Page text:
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Kaiser Misdiagnosis Led to Paralysis, Woman Says

PORTLAND, Ore. (CN) - Kaiser sent a patient home with a prescription for Vicodin after failing to diagnose bleeding between the skull and brain that left her paralyzed, a woman claims in court.

Nai Saechao says she was taken to NW Permanente P.C., operated by Kaiser Foundation Hospital, on the afternoon of May 11, 2013, presenting "with a history of severe neck pain with numbness and tingling in her arms and legs with no known trauma."

Doctors allegedly diagnosed her with cervical strain and sent her home with a prescription for Vicodin.

At around 5 p.m., Saechao called a Kaiser advice nurse to say the Vicodin was not working, and that her pain and numbness had worsened, according to the complaint in Multnomah County Circuit Court.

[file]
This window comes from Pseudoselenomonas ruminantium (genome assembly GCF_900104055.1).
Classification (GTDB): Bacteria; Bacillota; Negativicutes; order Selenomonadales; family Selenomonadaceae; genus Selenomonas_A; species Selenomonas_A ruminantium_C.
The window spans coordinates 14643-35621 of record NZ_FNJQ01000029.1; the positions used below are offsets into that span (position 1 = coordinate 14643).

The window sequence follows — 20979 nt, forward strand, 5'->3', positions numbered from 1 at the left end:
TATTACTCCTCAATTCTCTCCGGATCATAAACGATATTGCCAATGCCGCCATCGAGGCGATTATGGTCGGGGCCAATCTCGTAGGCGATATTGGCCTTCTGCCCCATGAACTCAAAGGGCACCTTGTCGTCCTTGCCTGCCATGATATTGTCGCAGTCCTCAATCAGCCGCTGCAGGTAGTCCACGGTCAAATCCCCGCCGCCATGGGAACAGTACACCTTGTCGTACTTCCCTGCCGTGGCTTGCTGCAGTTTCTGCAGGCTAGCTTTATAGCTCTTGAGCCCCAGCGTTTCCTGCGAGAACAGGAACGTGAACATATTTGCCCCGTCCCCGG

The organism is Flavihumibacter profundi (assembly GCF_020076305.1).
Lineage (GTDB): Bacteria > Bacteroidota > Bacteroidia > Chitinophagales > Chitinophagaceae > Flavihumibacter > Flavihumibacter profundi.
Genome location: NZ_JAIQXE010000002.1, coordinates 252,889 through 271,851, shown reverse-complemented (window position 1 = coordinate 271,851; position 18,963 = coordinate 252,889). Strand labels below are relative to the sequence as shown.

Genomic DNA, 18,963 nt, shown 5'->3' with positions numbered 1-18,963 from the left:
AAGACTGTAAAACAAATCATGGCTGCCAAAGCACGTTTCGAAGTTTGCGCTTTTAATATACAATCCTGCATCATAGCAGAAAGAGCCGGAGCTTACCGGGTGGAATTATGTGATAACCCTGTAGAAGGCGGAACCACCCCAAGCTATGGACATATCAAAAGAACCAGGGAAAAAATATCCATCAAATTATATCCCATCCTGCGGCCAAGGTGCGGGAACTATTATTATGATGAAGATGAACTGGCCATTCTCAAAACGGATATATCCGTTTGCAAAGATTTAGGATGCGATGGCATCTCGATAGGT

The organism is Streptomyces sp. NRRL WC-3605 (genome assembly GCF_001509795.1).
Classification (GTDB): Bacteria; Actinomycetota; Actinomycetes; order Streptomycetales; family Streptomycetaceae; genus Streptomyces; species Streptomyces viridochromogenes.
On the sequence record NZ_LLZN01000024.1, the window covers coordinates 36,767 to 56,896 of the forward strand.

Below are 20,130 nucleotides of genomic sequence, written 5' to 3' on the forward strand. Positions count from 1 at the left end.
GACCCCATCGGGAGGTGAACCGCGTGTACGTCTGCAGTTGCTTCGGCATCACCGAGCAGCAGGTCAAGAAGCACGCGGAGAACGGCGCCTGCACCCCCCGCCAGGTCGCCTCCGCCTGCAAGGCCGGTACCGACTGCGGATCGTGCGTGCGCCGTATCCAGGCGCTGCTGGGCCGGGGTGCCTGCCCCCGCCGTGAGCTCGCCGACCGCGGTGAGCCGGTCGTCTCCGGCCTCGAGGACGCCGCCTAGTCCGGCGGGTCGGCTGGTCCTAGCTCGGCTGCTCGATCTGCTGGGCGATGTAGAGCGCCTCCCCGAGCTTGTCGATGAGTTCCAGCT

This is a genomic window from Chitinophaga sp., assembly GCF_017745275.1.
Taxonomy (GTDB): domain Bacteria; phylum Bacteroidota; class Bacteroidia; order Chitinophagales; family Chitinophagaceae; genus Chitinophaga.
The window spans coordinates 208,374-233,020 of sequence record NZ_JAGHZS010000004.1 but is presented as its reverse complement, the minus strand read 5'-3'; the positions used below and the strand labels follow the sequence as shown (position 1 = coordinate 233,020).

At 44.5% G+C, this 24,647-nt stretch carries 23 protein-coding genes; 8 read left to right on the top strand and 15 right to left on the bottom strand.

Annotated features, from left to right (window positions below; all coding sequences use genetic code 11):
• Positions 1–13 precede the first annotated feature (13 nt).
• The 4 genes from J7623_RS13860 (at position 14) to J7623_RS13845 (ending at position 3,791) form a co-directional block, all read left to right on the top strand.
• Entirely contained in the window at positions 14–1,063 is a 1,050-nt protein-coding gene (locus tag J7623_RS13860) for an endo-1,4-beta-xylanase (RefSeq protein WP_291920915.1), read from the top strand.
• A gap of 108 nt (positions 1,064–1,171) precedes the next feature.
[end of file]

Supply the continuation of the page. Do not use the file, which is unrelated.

Twenty minutes later Saechao allegedly told another nurse "that she was unable to use her arms and legs."

An ambulance brought her back to the hospital where "she was diagnosed with quadriplegia as a result of an epidural hematoma which previously went undiagnosed and treated causing the quadriplegia," according to the complaint.

The U.S. National Library of Medicine defines such injuries, also known as extradural hemorrhages, as "bleeding between the inside of the skull and the outer covering of the brain."

Saechao says Kaiser had a responsibility to perform imaging studies at the time of her first visit, that it should have performed "an adequate neurological exam and adequately document Ms. Saechao's symptoms in light of the lack of any traumatic history."

It also had a duty to "rule out the worst potential cause," before sending Saechao home with Vicodin, according to the complaint.

"As a result of the negligence and violations of the defendants as alleged above, Nai Saechao is permanently paralyzed," the complaint states.

Nai Saechao and her husband, David Nguyen, allege medical negligence and loss of consortium, respectively. They seek a combined $12 million in damages and are represented by John Coletti of Paulson Coletti.

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